Evariste SomeNetNeutrality RegulationWhat are the topreasons for net neutrality regulation? Why are we doing this? What are theproblems classifying “Broadband Internet Access Service” (BIAS) as a “telecommunicationservice”? Because there are enough problems, Commission wants to classify BIASas “information service”.
Therefore, what is the definition of informationservice, and how it maps to BIAS? Those are the questions we will attempt toprovide a reasonable point of view.The top reasons of net neutralityregulation are to:First, eliminatethe burdensome regulation that hamper “innovation and investment of BroadbandInternet Access Service”, offer a chance “to free and open Internet”, and toallow consumers to choose the BIAS that fits their needs (FCC, 2018, p. 2).Second, in 2015Title II Order, “the Commission abandoned twenty years of precedent andreclassified BIAS as telecommunication service subject to several regulatoryobligations under Title II of the Communication Act of 1934. Such approach hasbeen reverse and the BIAS has been restored to its Title I information serviceclassification. The regulation has ended utility style regulation of theInternet in favor of the market based policies to preserve the future ofinternet freedom. The private mobile service classification of mobile BIAS, andthe Commission’s definition of interconnected service that existed prior 2015 havebeen reinstated.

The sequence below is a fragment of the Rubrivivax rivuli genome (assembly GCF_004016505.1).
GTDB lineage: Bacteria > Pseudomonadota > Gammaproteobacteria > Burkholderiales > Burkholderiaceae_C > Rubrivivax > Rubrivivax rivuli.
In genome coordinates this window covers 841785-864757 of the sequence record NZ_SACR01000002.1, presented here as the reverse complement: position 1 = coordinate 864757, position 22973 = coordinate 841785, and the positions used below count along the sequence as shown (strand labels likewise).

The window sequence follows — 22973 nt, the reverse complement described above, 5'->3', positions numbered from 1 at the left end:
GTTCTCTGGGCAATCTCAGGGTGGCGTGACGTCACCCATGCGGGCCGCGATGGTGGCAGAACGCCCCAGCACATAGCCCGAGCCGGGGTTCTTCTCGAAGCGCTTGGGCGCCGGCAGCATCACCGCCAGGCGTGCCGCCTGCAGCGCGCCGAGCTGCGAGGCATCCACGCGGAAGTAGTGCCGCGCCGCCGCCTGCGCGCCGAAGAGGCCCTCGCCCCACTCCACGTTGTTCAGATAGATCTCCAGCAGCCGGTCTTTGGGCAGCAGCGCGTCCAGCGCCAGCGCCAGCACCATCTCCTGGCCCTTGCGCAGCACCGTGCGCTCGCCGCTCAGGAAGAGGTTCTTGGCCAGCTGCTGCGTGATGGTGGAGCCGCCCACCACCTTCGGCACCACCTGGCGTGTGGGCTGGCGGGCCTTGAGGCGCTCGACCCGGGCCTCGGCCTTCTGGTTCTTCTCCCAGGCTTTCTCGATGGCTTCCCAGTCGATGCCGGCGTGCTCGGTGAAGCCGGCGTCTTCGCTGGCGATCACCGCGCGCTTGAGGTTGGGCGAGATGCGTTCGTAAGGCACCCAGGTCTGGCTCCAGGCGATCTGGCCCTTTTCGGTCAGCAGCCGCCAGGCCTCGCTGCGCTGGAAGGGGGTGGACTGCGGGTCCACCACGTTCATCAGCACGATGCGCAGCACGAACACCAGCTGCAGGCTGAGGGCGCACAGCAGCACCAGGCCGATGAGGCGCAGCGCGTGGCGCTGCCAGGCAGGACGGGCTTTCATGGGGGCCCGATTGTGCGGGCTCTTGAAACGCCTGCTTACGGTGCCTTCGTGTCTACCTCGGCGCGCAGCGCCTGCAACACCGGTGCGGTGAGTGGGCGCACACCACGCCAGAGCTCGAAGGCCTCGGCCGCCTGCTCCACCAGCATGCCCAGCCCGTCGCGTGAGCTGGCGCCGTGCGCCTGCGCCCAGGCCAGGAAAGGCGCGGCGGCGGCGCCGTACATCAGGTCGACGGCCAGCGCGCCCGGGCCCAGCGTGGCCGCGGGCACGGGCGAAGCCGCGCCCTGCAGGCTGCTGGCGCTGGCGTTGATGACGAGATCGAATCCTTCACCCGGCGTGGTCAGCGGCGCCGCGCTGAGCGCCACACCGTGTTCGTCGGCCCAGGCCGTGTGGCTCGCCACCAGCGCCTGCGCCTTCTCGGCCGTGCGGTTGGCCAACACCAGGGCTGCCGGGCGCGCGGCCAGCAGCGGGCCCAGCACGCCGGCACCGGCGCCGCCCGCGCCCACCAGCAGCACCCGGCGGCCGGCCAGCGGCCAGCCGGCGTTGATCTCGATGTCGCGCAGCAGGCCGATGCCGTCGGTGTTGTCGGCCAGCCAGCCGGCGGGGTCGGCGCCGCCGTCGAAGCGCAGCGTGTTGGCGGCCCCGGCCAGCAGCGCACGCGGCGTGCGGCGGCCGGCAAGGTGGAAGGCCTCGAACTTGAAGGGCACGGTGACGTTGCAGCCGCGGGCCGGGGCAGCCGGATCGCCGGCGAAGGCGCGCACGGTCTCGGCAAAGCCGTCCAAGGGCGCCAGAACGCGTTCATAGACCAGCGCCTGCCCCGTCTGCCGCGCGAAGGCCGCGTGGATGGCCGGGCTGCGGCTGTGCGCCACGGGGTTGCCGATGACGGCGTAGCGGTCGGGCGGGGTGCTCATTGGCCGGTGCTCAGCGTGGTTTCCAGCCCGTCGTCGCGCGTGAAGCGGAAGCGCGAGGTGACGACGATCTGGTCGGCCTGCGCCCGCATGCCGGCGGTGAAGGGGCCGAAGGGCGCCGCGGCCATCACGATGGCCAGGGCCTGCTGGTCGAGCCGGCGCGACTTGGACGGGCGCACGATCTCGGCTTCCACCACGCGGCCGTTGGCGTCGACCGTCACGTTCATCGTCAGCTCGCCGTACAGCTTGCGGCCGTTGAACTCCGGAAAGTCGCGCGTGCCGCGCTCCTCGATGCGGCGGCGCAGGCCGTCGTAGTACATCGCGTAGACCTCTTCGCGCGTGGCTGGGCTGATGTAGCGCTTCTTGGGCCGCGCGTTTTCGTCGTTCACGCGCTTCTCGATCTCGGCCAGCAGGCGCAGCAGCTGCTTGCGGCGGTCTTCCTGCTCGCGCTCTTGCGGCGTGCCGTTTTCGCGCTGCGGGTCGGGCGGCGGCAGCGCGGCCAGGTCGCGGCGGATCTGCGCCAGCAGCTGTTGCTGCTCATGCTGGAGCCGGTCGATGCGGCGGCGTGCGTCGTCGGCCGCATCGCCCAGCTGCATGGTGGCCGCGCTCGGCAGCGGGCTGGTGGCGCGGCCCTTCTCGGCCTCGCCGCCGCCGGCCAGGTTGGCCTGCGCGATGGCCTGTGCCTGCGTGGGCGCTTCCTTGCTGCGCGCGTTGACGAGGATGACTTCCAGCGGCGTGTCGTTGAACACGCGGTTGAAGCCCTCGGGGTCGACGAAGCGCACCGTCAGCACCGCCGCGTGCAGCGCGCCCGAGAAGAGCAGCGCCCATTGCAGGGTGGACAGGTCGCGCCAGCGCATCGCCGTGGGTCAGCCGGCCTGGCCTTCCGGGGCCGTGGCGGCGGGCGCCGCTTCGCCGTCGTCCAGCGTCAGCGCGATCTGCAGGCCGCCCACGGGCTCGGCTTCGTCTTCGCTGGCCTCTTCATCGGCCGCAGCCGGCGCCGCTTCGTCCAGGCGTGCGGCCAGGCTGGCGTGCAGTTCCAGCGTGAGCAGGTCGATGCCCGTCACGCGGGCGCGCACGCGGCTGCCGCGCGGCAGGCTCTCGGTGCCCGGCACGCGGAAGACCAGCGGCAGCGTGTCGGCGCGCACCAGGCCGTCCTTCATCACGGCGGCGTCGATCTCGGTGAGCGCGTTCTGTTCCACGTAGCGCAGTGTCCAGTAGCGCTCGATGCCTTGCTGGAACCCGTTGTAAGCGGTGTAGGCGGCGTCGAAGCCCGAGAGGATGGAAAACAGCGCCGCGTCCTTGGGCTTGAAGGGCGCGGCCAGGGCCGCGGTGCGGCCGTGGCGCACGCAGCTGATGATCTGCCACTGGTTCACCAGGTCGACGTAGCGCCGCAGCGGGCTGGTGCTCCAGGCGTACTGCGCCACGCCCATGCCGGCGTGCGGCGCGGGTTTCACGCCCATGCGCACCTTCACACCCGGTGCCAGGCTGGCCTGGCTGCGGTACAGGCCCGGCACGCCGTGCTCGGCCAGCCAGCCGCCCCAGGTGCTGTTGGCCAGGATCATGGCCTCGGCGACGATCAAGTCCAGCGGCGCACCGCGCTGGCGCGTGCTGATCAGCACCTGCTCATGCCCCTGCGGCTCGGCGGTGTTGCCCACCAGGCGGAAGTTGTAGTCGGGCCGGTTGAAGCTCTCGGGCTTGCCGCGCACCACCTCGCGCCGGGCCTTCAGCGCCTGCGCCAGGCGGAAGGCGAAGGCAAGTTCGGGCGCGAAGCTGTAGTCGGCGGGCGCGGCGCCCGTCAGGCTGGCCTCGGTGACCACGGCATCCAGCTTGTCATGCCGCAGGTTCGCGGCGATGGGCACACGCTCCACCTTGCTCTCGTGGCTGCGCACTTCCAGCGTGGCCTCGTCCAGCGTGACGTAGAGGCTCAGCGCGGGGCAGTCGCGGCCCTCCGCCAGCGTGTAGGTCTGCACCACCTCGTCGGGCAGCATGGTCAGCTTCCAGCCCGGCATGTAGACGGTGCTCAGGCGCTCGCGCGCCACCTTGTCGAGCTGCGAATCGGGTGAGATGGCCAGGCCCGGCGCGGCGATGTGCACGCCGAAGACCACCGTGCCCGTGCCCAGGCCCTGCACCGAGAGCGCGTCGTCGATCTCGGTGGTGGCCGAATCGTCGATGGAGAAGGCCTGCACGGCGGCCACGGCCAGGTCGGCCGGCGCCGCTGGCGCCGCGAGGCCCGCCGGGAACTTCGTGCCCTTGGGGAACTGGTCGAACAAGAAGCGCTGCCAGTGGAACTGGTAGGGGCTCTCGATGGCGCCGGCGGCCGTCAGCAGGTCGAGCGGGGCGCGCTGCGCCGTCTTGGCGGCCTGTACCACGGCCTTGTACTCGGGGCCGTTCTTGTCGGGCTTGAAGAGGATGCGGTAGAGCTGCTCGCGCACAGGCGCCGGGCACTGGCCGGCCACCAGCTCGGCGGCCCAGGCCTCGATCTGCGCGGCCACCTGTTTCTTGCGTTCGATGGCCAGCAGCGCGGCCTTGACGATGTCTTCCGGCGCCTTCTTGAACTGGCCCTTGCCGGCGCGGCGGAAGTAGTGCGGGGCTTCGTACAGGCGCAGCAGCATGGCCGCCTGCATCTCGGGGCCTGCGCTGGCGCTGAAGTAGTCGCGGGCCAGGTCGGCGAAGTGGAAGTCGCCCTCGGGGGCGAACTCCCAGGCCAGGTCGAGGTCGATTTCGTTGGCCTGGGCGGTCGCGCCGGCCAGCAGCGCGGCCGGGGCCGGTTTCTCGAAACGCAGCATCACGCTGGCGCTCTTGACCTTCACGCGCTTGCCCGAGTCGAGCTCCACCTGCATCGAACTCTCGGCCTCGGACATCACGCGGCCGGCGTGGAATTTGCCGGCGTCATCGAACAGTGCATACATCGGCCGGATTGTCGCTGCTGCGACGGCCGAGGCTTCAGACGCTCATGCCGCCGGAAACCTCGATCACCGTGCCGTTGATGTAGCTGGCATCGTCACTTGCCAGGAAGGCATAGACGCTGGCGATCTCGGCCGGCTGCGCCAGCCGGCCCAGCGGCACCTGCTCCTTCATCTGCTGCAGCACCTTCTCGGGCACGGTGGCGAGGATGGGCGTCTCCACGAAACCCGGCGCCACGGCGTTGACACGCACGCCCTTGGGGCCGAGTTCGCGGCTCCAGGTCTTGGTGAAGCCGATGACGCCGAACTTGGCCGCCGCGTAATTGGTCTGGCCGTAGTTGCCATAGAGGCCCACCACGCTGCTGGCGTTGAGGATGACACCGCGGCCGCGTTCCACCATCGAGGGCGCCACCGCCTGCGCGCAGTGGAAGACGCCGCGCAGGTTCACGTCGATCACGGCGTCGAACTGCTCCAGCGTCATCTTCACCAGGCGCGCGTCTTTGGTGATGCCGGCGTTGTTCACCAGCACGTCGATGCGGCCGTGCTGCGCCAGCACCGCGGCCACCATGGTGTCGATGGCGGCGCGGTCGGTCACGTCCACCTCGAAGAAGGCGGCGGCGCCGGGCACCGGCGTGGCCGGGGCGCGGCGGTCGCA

Such modification will promote investment and innovationbetter than applying costly and restrictive laws” (FCC, 2018, p. 2).Third, “net neutrality regulation”required a transparency with ISP actors. That helps consumers to choose whatwork best for them. It belongs to consumers to decide what BIAS meets theirneeds.